The United States boasts a young and talented roster in 2020 as they attempt to medal for the fifth consecutive time at the World Junior Championships. Returning stars along with new talent makeup a roster that hopes to not only get to the gold medal game as they did last year but to win it as well.
The final roster for the U.S. is now set; they will play in Group B along with Canada, Russia, Czech Republic, and Germany. Matchups with Canada and Russia will be must-watch TV as usual. Can this U.S. team match their heroics in 2017 and recapture a gold medal?
The Hockey Writers takes an in-depth look at the U.S. roster ahead of what should be an incredible tournament.
Spencer Knight, Isaiah Saville, Dustin Wolf
Spencer Knight, the starting goaltender of the Boston College Eagles, will carry the brunt of the load. Knight is a first-round pick of the Florida Panthers and has been having a fantastic season at college so far. In 15 games played Knight has just a 1.73 goals-against average (GAA) and a .940 save percentage. While he did not play, Knight is a returning member of the silver-medal team from last season and will look to learn from his past experiences as he starts in the World Juniors for the first time. The U.S. will look to Knight to lead them, especially in tough early matchups against Canada and Russia.
The overall goaltending talent for the U.S. takes a considerable dip following Knight as Isaiah Saville and Dustin Wolf round out the position. Saville, the goaltender for the University of Nebraska-Omaha, has had less than stellar numbers this season with a 3.04 GAA and a .889 save percentage. Wolf, has considerably better numbers in the WHL with a 1.91 GAA and a .941 save percentage. The two goalies will most likely see little ice time if any at all considering the extensive trust and belief in Knight. However, things can change quickly throughout a tournament, an injury to Knight or multiple bad performances could catapult one of these two goaltenders into a starting role.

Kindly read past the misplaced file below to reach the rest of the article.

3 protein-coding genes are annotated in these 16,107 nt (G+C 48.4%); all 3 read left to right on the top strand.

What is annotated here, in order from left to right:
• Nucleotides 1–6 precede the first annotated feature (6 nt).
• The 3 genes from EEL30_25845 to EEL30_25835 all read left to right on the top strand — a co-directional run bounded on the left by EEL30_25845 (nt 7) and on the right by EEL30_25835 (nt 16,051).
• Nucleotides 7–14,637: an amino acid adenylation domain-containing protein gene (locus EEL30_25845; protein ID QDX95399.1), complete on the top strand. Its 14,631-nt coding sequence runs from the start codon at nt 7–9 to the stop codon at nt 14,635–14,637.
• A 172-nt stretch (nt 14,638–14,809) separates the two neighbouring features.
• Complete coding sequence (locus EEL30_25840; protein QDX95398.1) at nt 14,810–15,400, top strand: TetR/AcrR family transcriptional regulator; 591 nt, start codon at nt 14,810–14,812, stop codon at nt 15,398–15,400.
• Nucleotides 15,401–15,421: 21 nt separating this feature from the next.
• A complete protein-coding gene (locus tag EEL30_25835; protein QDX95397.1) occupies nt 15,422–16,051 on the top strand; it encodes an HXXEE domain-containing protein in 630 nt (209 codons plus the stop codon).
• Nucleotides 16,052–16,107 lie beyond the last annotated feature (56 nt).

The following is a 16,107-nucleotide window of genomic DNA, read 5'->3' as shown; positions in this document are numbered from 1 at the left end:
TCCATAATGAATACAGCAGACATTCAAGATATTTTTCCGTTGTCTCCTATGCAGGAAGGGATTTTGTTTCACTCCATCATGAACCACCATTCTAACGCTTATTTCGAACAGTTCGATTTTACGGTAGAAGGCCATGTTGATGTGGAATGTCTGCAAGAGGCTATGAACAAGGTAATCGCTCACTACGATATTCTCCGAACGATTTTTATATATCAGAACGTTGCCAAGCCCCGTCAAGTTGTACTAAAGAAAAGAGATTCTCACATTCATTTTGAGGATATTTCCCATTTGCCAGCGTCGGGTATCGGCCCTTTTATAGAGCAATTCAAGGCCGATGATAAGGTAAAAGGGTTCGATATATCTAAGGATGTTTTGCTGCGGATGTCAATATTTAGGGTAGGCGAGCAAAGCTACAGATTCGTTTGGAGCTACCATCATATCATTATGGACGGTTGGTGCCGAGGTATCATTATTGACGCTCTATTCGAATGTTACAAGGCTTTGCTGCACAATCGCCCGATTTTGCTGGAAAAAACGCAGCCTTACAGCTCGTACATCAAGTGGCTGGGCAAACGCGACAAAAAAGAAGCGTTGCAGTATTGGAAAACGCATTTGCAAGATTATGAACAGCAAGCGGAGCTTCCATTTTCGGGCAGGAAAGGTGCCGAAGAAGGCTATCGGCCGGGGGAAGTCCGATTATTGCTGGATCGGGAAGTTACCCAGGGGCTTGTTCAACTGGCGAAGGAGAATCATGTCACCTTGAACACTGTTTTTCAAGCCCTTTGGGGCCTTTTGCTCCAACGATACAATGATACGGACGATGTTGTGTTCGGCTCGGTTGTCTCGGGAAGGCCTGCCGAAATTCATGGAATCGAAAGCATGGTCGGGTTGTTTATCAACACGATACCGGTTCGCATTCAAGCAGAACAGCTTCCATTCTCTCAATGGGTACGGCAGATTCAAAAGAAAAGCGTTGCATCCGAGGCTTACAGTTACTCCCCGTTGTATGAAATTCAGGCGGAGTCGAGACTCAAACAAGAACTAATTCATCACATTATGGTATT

Ty Emberson, Jordan Harris, Zac Jones, K’Andre Miller, Mattias Samuelsson, Spencer Stastney, Cam York
K’Andre Miller and Mattias Samuelsson will be the only returning members of the silver medal team from last season. Miller, a first-round pick of the New York Rangers, has been playing college hockey for the University of Wisconsin Badgers and is said to have huge upside. He has tallied 11 points this season, however, he is also a minus-nine on the year in overall plus/minus. He will be looked to for key minutes along with Cam York out of the University of Michigan. York has currently tallied nine points and is a plus one on the season.
Samuelsson, a Sabres prospect, brings a physical aspect of the game mostly due to his size. He was a captain in last year’s tournament and currently captains his college team at Western Michigan. Spencer Stastney has struggled to collect points at Notre Dame but continues to develop and was a good stay at home defenseman at college. He does have the ability to score, however, as he had 28 points for the U.S. National U-18 team in 2017-18.